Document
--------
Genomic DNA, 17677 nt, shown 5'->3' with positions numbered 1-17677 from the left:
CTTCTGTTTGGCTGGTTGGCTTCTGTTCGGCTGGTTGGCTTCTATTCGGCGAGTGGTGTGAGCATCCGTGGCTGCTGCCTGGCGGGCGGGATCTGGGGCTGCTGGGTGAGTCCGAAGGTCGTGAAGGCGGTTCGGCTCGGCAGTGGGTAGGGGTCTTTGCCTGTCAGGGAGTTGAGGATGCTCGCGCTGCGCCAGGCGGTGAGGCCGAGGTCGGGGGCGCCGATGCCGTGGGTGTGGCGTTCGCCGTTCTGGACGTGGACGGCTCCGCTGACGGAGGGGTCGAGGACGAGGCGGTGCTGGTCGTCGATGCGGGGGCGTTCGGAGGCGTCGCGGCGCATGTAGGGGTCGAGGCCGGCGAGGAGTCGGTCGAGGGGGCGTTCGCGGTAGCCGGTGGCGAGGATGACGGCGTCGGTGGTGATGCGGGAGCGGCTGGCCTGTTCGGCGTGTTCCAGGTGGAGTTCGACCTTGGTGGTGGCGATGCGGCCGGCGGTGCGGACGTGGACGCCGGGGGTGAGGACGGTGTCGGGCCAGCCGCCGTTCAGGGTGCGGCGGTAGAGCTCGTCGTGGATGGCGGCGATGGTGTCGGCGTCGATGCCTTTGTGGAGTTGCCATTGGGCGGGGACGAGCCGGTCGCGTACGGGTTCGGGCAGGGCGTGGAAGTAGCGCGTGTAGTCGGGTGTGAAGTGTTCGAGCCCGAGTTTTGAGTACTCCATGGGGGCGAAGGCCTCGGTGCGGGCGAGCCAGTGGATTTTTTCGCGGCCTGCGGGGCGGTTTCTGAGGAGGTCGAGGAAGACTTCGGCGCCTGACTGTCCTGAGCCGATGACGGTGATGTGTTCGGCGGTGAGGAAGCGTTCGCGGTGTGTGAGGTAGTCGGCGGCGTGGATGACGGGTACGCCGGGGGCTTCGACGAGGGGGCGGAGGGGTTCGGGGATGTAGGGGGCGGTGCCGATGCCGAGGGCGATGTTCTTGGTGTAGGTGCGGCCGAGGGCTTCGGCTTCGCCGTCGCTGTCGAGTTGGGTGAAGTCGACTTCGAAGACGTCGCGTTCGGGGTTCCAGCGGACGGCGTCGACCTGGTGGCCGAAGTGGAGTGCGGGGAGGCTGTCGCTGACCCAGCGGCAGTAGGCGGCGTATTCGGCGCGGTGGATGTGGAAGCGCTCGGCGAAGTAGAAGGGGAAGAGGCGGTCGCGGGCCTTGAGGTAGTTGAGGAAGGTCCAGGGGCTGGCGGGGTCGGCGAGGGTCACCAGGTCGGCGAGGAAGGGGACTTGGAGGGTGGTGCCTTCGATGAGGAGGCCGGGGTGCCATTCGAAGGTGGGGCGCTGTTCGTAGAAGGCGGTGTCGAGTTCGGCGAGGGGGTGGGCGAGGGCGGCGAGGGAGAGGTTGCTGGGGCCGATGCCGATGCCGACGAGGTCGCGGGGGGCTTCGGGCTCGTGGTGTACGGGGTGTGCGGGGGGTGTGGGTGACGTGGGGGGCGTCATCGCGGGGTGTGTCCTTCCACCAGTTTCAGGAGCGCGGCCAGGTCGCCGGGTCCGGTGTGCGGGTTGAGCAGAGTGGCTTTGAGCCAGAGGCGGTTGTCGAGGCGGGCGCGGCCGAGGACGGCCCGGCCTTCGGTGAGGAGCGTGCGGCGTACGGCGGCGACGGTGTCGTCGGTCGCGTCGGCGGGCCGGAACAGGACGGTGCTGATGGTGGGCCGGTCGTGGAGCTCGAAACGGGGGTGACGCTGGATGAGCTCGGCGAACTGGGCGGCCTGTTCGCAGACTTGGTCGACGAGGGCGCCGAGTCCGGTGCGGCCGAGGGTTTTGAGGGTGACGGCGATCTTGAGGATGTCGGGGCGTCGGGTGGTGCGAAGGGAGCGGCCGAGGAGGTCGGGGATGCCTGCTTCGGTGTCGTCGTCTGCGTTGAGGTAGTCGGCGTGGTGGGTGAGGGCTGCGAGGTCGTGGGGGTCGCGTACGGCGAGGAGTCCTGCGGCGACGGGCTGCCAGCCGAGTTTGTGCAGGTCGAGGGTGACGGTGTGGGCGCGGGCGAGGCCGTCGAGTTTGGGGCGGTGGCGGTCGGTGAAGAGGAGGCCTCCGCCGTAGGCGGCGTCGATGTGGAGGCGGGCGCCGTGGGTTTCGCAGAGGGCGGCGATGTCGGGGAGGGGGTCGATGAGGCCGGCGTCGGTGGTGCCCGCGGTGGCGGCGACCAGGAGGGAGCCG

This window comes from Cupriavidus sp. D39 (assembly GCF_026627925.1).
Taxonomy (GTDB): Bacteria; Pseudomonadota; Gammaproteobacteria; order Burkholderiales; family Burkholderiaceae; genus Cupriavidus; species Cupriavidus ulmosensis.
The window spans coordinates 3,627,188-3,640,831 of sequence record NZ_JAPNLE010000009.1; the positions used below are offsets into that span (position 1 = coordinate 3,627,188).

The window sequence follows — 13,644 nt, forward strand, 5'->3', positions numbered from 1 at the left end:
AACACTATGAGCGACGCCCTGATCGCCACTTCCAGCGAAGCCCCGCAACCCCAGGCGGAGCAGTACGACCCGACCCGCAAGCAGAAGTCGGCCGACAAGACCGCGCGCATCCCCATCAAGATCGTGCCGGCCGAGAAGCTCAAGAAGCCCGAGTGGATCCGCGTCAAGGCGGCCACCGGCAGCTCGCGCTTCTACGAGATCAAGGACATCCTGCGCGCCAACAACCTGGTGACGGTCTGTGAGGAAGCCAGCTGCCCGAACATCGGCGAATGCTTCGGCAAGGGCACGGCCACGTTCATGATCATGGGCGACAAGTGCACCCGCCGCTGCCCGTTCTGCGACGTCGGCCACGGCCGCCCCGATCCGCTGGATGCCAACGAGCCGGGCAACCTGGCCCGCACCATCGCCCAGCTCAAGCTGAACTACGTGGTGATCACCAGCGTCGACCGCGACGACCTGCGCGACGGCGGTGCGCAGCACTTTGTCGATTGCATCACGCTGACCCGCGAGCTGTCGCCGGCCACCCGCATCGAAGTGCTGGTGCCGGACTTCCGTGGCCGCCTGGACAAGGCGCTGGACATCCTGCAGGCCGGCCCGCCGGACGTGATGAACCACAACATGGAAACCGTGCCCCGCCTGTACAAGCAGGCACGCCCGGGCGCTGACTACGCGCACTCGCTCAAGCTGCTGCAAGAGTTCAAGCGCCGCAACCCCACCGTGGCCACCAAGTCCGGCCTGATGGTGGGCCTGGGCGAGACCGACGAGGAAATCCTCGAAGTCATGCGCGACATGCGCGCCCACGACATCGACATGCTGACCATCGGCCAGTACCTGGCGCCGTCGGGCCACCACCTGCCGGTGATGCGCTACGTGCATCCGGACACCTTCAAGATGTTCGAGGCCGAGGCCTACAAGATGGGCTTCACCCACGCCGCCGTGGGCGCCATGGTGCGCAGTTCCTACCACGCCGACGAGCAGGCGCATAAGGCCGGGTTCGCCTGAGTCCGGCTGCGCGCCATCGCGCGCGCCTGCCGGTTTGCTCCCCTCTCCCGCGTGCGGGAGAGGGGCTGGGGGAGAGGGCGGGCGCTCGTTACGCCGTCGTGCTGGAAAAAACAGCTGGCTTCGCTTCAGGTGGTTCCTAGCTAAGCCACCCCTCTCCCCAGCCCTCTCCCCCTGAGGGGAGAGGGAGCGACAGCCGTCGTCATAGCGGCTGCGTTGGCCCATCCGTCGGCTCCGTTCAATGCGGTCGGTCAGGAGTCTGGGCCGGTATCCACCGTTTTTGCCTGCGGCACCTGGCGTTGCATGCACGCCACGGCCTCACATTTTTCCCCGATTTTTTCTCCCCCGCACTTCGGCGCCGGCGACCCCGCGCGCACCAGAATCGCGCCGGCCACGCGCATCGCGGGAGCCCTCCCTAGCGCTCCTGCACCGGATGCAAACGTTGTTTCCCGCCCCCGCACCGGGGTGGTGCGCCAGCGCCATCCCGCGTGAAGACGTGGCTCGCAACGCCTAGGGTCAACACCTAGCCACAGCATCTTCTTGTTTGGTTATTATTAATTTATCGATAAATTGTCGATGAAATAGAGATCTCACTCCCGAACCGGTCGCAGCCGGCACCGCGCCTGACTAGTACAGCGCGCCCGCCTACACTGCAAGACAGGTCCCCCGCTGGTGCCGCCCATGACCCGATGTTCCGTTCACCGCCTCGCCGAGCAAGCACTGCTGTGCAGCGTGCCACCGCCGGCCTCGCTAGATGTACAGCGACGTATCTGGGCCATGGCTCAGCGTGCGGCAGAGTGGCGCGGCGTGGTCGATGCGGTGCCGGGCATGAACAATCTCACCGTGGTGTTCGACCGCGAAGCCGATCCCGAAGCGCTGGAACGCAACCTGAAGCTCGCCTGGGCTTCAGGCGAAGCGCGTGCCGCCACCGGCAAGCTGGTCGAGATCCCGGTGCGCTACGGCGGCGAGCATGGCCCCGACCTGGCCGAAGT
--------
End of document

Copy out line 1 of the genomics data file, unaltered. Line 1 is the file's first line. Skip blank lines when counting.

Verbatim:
Genomic DNA, 17677 nt, shown 5'->3' with positions numbered 1-17677 from the left: